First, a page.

Sick of living in a poorly-heated apartment? You can now expose draughty trouble spots by building your own thermal flashlight and painting colourful heat maps on your walls.
The do-it-yourself technology developed by the Public Laboratory for Open Technology and Science, a non-profit group based in Cambridge, Massachusetts, lets homeowners and tenants document the temperature around their home to reveal inadequate insulation.
Last month, during a hacking session at the Rhode Island School of Design in Providence, Rhode Island, students with little electronics experience gathered to make their own flashlights from a multicoloured LED, a thermal sensor, a circuit board and wire.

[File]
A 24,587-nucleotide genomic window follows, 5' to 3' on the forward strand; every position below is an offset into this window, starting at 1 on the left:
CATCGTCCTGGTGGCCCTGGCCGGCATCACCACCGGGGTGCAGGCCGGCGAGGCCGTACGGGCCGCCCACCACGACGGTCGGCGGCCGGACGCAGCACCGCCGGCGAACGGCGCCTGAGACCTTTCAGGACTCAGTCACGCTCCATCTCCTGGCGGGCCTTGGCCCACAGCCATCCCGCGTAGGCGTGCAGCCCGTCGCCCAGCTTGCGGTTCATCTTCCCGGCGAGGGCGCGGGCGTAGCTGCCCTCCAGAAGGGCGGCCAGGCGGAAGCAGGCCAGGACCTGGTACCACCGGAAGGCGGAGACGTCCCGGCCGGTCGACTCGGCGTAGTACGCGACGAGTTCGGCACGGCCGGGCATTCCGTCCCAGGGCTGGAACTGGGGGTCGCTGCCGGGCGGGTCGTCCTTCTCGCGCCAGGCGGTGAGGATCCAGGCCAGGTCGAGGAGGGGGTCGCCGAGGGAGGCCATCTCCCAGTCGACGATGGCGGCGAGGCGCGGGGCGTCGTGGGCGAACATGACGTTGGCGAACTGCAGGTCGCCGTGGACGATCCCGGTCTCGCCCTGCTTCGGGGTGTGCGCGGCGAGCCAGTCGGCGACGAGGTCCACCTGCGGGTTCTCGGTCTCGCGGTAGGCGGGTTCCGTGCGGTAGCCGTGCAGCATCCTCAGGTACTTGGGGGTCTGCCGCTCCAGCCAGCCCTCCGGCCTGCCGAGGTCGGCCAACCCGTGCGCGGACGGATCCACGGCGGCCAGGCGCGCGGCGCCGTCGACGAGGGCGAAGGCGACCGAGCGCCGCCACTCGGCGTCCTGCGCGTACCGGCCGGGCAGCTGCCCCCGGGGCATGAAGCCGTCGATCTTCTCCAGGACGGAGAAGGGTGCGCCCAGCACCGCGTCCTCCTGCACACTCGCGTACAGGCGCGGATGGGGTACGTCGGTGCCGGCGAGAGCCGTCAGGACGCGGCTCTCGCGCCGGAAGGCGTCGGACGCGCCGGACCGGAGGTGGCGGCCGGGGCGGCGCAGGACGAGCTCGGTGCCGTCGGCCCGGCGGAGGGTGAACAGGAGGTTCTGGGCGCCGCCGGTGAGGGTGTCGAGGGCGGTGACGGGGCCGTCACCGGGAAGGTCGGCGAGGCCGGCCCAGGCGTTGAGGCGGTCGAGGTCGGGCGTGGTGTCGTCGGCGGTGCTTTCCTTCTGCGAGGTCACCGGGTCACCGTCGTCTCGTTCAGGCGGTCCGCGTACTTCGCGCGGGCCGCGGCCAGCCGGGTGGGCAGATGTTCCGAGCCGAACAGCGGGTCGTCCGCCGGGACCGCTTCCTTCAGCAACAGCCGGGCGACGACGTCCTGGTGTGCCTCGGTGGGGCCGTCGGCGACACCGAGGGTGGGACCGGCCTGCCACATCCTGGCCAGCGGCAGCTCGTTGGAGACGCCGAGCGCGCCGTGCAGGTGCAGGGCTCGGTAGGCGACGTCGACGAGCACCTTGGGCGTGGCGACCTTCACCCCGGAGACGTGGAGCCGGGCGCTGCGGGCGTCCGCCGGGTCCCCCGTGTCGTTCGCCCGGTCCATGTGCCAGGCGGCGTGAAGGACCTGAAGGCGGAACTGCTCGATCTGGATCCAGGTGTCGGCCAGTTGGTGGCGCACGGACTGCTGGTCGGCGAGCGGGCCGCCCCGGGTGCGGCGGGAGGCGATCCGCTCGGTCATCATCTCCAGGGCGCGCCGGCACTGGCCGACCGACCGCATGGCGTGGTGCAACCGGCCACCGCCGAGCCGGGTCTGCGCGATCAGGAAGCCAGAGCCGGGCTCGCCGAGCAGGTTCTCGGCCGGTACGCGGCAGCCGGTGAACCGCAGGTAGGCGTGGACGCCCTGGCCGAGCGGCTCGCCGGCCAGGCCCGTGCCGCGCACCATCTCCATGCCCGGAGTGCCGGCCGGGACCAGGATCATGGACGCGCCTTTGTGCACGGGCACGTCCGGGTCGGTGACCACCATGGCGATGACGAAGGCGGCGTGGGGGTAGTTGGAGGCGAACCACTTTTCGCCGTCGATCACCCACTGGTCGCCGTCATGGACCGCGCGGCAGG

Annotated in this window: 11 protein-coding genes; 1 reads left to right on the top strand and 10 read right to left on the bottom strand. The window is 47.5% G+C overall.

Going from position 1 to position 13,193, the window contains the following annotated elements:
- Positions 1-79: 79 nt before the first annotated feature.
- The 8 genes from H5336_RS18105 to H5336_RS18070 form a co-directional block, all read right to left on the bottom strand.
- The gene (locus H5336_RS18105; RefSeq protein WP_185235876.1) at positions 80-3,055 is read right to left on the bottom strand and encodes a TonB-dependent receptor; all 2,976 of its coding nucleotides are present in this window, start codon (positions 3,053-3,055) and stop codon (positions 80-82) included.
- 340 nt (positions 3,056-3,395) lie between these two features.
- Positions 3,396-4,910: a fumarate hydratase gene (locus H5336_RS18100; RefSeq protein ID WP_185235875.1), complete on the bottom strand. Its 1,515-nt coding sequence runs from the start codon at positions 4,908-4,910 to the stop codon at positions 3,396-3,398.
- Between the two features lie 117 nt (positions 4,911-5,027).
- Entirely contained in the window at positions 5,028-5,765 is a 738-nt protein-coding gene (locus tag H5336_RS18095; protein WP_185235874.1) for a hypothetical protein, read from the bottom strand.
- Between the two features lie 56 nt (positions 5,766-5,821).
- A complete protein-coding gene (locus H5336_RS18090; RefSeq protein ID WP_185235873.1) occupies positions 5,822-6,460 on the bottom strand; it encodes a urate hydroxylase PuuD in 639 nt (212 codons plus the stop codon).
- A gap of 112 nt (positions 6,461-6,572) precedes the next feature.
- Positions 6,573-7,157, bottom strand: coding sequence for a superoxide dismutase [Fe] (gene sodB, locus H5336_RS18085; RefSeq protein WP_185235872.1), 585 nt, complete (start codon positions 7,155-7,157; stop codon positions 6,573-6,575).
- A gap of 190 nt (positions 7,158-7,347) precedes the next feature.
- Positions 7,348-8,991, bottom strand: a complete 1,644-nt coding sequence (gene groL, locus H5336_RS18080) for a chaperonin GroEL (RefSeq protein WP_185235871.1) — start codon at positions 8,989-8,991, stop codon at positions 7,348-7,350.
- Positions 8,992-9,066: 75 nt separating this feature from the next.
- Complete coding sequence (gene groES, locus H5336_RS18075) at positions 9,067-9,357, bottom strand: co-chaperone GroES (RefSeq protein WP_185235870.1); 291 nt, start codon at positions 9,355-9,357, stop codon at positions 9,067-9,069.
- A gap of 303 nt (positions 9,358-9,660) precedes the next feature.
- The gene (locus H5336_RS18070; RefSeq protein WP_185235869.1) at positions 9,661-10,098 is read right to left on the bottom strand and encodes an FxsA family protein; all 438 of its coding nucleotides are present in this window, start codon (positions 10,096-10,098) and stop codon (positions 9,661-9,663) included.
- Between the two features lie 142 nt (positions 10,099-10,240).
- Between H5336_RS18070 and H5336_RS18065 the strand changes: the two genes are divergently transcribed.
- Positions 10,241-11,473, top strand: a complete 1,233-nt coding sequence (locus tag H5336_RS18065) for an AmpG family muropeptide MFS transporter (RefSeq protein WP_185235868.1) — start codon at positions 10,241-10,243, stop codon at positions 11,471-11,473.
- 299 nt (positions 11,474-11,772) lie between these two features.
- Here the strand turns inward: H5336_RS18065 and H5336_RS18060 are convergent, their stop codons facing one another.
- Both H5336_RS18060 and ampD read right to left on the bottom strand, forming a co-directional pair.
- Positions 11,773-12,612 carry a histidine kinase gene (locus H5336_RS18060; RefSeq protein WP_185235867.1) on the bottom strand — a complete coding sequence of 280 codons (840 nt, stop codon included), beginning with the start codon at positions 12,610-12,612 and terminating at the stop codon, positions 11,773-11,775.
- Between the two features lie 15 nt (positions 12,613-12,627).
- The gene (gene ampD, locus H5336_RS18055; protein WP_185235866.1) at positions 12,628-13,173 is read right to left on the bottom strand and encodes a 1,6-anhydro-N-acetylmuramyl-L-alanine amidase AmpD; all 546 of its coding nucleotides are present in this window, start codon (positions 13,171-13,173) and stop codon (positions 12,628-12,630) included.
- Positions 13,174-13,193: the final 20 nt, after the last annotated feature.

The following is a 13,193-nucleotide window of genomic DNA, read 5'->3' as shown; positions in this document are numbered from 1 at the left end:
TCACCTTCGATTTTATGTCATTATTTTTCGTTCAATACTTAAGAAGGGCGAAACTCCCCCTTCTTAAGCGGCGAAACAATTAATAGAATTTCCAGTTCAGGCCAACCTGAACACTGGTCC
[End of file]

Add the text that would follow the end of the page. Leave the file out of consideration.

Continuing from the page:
A programmed mini-processor was used to control how the unit responds to heat. One student exploited the hackable nature of the tool to develop a wand design as an alternative to the standard exterior made from a VHS tape case.
By the end of the afternoon the flashlights were ready for testing. The students waved frozen water bottles in front of the device while capturing a time-lapse of the light painting with the online webcam program Glowdoodle.
To find out more about the device and potential applications for environmental monitoring, read our full news story: "Thermal flashlight 'paints' cold rooms with colour".